The form of contract used clearly defines all requirements for executing the work, in addition to the indicators that will gauge the performance of the contractor. Payments are based on the quantity of services performed, with a focus on productivity. For each type of service, there is a specified unit cost. In instances where the contractor is requested to provide a response to an emergency, the contractor is compensated on the basis of hours worked, the values of which are described in the contract. The company may also require the contractor to have standby teams available. In general, CEMIG's rule is to hire the services on a fixed-price basis, but recently, unit-price, fixed-term, partial-contract work (materials and services) is being adopted for contracts linked to the construction of rural networks.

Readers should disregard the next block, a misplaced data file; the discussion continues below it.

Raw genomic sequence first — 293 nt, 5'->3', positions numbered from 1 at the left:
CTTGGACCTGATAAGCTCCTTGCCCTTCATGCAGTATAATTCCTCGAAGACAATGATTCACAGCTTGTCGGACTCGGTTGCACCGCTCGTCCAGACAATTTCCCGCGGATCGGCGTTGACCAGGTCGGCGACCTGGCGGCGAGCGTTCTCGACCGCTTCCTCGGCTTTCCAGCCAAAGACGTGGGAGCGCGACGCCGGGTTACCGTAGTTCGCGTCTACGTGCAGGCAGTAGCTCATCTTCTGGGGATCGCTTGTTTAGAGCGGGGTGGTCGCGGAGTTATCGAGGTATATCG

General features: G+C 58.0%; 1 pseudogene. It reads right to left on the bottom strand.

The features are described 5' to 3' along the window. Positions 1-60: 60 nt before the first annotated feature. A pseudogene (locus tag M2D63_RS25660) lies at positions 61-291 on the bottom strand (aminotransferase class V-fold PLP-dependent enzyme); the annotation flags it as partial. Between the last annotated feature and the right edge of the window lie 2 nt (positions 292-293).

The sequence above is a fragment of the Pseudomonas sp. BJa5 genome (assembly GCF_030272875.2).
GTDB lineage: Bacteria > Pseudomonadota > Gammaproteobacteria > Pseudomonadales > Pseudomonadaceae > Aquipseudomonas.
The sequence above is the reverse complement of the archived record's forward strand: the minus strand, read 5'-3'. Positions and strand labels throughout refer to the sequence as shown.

In accordance with the contract, the utility requires basic training for all linemen, in addition to specific training for the performance of certain tasks. In some cases, CEMIG provides guidelines to the contractors regarding work procedures and methods, although training is done by other approved organizations. Operational procedures and safety standards defined for CEMIG teams are fully disclosed and must be followed by contractors, as well as the utilization of similar and approved occupational safety equipment.
The proper execution of all such practices is constantly checked through inspections and service audits (legal, technical and administrative aspects), with penalty measures defined in the contract, such as fines, warning or even dismissal and exclusion of the contractor from the Supply Register in cases of very serious offenses. Currently, the main focus of the evaluations and inspections is associated with occupational safety.
Initially, it is important to stress that the basis of outsourcing is not solely linked to cost but is rather an overall review of contracting out services, in which cost is one of the highest factors. In a distribution utility, the various activities can be grouped into four categories:
Construction: activities involving construction, extension, reconstruction and improvement of distribution networks